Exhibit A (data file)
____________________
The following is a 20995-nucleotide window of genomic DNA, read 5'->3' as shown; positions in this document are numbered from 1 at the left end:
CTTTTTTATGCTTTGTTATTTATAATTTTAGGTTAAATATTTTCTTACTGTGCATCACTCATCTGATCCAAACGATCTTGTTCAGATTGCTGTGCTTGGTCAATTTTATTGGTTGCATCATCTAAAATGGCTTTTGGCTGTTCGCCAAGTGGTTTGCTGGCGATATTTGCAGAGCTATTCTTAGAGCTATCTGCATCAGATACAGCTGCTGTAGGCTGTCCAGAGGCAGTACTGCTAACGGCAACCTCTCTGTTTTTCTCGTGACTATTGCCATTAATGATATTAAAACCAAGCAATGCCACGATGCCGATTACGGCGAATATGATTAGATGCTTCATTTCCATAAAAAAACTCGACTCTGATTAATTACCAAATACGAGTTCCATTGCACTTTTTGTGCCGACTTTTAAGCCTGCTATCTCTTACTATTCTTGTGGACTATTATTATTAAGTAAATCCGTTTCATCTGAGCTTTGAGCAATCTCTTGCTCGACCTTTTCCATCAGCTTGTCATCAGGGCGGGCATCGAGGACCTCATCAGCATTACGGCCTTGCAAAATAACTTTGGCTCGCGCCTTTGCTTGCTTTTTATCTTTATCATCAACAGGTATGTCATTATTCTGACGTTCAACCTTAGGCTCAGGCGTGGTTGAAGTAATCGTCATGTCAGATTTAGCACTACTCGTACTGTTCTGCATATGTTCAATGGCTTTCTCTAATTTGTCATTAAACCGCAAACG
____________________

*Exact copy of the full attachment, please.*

The following is a 20995-nucleotide window of genomic DNA, read 5'->3' as shown; positions in this document are numbered from 1 at the left end:
CTTTTTTATGCTTTGTTATTTATAATTTTAGGTTAAATATTTTCTTACTGTGCATCACTCATCTGATCCAAACGATCTTGTTCAGATTGCTGTGCTTGGTCAATTTTATTGGTTGCATCATCTAAAATGGCTTTTGGCTGTTCGCCAAGTGGTTTGCTGGCGATATTTGCAGAGCTATTCTTAGAGCTATCTGCATCAGATACAGCTGCTGTAGGCTGTCCAGAGGCAGTACTGCTAACGGCAACCTCTCTGTTTTTCTCGTGACTATTGCCATTAATGATATTAAAACCAAGCAATGCCACGATGCCGATTACGGCGAATATGATTAGATGCTTCATTTCCATAAAAAAACTCGACTCTGATTAATTACCAAATACGAGTTCCATTGCACTTTTTGTGCCGACTTTTAAGCCTGCTATCTCTTACTATTCTTGTGGACTATTATTATTAAGTAAATCCGTTTCATCTGAGCTTTGAGCAATCTCTTGCTCGACCTTTTCCATCAGCTTGTCATCAGGGCGGGCATCGAGGACCTCATCAGCATTACGGCCTTGCAAAATAACTTTGGCTCGCGCCTTTGCTTGCTTTTTATCTTTATCATCAACAGGTATGTCATTATTCTGACGTTCAACCTTAGGCTCAGGCGTGGTTGAAGTAATCGTCATGTCAGATTTAGCACTACTCGTACTGTTCTGCATATGTTCAATGGCTTTCTCTAATTTGTCATTAAACCGCAAACG